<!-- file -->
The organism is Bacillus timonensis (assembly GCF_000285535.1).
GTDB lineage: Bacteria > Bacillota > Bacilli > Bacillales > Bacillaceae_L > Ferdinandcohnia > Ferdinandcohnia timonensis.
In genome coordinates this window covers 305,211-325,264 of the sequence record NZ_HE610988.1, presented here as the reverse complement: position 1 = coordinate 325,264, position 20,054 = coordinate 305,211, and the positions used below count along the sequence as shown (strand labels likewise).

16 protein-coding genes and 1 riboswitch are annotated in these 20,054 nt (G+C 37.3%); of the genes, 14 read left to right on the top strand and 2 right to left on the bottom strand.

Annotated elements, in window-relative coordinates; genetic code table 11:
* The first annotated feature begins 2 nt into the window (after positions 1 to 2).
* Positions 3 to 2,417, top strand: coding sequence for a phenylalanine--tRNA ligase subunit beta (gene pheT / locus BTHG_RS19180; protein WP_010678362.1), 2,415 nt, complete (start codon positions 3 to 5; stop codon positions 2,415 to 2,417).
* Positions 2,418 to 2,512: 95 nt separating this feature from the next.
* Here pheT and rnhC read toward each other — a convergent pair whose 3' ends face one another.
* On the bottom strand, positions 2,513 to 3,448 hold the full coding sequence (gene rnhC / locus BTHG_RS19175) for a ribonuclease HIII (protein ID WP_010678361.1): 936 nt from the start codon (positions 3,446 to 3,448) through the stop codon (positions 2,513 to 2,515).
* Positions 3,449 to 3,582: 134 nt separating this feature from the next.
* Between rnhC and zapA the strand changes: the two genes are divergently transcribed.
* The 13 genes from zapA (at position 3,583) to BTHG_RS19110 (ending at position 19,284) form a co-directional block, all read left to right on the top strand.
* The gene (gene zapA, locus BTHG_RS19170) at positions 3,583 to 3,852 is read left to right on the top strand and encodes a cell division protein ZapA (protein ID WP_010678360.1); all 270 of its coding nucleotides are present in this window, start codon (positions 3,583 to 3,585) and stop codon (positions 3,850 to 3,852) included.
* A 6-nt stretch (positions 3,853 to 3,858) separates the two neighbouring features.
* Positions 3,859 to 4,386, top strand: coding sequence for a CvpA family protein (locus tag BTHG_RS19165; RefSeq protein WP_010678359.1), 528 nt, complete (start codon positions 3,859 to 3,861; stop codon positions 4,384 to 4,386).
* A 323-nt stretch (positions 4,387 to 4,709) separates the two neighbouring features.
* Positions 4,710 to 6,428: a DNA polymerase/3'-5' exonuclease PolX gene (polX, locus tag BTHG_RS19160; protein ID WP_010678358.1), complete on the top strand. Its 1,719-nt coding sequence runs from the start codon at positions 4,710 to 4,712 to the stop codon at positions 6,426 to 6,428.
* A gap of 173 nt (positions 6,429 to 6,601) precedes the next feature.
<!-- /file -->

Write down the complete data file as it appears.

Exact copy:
The organism is Bacillus timonensis (assembly GCF_000285535.1).
GTDB lineage: Bacteria > Bacillota > Bacilli > Bacillales > Bacillaceae_L > Ferdinandcohnia > Ferdinandcohnia timonensis.
In genome coordinates this window covers 305,211-325,264 of the sequence record NZ_HE610988.1, presented here as the reverse complement: position 1 = coordinate 325,264, position 20,054 = coordinate 305,211, and the positions used below count along the sequence as shown (strand labels likewise).

16 protein-coding genes and 1 riboswitch are annotated in these 20,054 nt (G+C 37.3%); of the genes, 14 read left to right on the top strand and 2 right to left on the bottom strand.

Annotated elements, in window-relative coordinates; genetic code table 11:
* The first annotated feature begins 2 nt into the window (after positions 1 to 2).
* Positions 3 to 2,417, top strand: coding sequence for a phenylalanine--tRNA ligase subunit beta (gene pheT / locus BTHG_RS19180; protein WP_010678362.1), 2,415 nt, complete (start codon positions 3 to 5; stop codon positions 2,415 to 2,417).
* Positions 2,418 to 2,512: 95 nt separating this feature from the next.
* Here pheT and rnhC read toward each other — a convergent pair whose 3' ends face one another.
* On the bottom strand, positions 2,513 to 3,448 hold the full coding sequence (gene rnhC / locus BTHG_RS19175) for a ribonuclease HIII (protein ID WP_010678361.1): 936 nt from the start codon (positions 3,446 to 3,448) through the stop codon (positions 2,513 to 2,515).
* Positions 3,449 to 3,582: 134 nt separating this feature from the next.
* Between rnhC and zapA the strand changes: the two genes are divergently transcribed.
* The 13 genes from zapA (at position 3,583) to BTHG_RS19110 (ending at position 19,284) form a co-directional block, all read left to right on the top strand.
* The gene (gene zapA, locus BTHG_RS19170) at positions 3,583 to 3,852 is read left to right on the top strand and encodes a cell division protein ZapA (protein ID WP_010678360.1); all 270 of its coding nucleotides are present in this window, start codon (positions 3,583 to 3,585) and stop codon (positions 3,850 to 3,852) included.
* A 6-nt stretch (positions 3,853 to 3,858) separates the two neighbouring features.
* Positions 3,859 to 4,386, top strand: coding sequence for a CvpA family protein (locus tag BTHG_RS19165; RefSeq protein WP_010678359.1), 528 nt, complete (start codon positions 3,859 to 3,861; stop codon positions 4,384 to 4,386).
* A 323-nt stretch (positions 4,387 to 4,709) separates the two neighbouring features.
* Positions 4,710 to 6,428: a DNA polymerase/3'-5' exonuclease PolX gene (polX, locus tag BTHG_RS19160; protein ID WP_010678358.1), complete on the top strand. Its 1,719-nt coding sequence runs from the start codon at positions 4,710 to 4,712 to the stop codon at positions 6,426 to 6,428.
* A gap of 173 nt (positions 6,429 to 6,601) precedes the next feature.